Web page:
I am proud to have been a part of the progress made over the past three years, turning a $10 billion deficit into a $2 billion surplus. This year’s budget contains both positive relief for taxpayers as well as items I am concerned about. I was most pleased to hear the governor’s plan to provide tax relief for both middle-class property owners and renters. It was also refreshing to hear the governor acknowledge the flaws currently being felt from the hasty implementation of Common Core. Parents, teachers and students across the state have made their voices heard, and I look forward to working with the governor to enact these critical fixes.
Of particular interest to the people of Brooklyn is the ongoing health crisis in which so many hospitals are on the verge of closure. I was pleased to hear the governor’s desire to ensure quality health services remains intact.
The budget proposal also calls for an additional $85 million of funding for the MTA over last year’s budget. I remain hopeful that a portion of these funds will be earmarked for toll relief on the Verrazano-Narrows Bridge.
I was very disappointed that the governor once again proposed using taxpayer funds for political campaigns, a plan I strongly oppose. Controversial policy issues such as this should be debated and voted on separately from the budget.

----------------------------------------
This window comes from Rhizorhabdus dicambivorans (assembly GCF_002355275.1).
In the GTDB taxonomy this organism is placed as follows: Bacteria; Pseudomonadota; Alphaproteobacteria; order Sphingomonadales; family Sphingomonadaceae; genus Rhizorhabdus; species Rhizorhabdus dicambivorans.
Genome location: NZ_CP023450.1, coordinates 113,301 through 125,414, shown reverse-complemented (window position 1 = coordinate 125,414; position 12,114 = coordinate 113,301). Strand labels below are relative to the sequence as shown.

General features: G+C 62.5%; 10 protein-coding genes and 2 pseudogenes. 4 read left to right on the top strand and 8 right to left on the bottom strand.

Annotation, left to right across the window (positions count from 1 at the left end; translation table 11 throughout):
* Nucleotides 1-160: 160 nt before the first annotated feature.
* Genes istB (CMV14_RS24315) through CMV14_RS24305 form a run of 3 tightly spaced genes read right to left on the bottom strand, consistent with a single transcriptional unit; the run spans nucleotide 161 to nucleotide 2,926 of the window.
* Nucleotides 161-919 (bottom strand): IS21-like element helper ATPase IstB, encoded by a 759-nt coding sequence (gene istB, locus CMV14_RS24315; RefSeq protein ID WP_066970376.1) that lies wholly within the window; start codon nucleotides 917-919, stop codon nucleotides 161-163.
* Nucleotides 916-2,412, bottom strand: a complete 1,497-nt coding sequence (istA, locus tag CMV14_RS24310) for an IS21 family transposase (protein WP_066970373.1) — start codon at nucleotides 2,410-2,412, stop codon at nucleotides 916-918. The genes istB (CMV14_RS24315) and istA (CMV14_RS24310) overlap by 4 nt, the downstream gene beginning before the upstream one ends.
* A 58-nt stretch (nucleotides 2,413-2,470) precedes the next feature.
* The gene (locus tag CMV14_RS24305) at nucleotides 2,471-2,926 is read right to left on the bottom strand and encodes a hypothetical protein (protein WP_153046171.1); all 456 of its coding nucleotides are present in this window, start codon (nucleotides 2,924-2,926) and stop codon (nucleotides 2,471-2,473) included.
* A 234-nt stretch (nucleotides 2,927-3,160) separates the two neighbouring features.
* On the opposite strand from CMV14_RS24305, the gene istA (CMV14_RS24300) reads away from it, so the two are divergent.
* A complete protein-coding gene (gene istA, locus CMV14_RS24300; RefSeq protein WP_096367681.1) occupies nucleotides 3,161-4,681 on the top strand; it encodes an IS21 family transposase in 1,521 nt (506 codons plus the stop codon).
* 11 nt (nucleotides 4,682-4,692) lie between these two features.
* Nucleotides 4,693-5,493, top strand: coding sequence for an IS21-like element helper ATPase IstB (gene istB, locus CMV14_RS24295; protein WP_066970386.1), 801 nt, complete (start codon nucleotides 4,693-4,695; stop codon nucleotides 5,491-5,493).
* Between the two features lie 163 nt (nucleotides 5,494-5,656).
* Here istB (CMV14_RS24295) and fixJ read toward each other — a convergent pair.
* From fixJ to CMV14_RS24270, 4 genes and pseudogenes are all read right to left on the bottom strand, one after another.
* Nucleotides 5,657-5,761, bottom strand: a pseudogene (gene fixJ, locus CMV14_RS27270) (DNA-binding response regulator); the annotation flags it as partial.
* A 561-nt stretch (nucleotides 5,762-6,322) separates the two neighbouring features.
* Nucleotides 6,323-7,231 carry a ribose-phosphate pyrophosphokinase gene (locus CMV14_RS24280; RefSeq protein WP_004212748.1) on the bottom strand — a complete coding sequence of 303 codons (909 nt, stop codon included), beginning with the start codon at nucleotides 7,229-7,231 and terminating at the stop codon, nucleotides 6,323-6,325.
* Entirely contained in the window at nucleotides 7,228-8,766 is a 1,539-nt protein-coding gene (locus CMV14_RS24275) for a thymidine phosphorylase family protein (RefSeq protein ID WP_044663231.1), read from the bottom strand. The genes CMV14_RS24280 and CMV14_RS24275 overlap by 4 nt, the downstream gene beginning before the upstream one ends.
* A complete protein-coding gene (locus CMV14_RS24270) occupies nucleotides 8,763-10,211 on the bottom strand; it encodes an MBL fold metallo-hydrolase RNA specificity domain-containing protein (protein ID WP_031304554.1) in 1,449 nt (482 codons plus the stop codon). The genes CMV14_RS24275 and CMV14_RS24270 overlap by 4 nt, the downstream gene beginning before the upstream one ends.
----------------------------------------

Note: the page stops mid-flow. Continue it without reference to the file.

Legislators call on agency to put their chips on the table in the public eye
Senator Andrew Lanza (R-Staten Island) and Assemblywoman Nicole Malliotakis (R-C, 60th District) recently announced that they are sponsoring legislation calling for an independent audit of the Metropolitan Transit Authority (MTA)’s finances. The pair highlighted developments in recent years that have led to the need for light to be shed on the way that the MTA spends taxpayer money.
“The MTA consistently deals with a deficit of its own creation and consistently comes to the taxpayers of this state with their hands out,” said Senator Andrew Lanza (R-Staten Island). “They create mess after mess and then pass the buck onto taxpayers by hiking fares and cutting services. The MTA’s finances should be independently examined to seek greater efficiencies and cut expenses, just like the rest of us have had to do in our own households and businesses.”
“By decreasing services while increasing fares and tolls, the MTA has demonstrated that their problems stem not from a lack of revenue, but from mismanagement and inefficiency,” said Malliotakis. “Even with additional funding from the disastrous MTA Payroll Tax, driver’s license and registration fees, taxes on car rentals and a litany of other charges, the 60th Assembly District has seen eight bus lines either scaled back or completely eliminated. An independent audit of the MTA’s finances would allow the public to see how their money is being spent, while enabling state government to pinpoint the waste and inefficiency that has allowed the agency’s spending to spiral out of control.”
Lanza is sponsoring Senate Bill 4637, while Malliotakis is sponsoring the Assembly companion, 7856.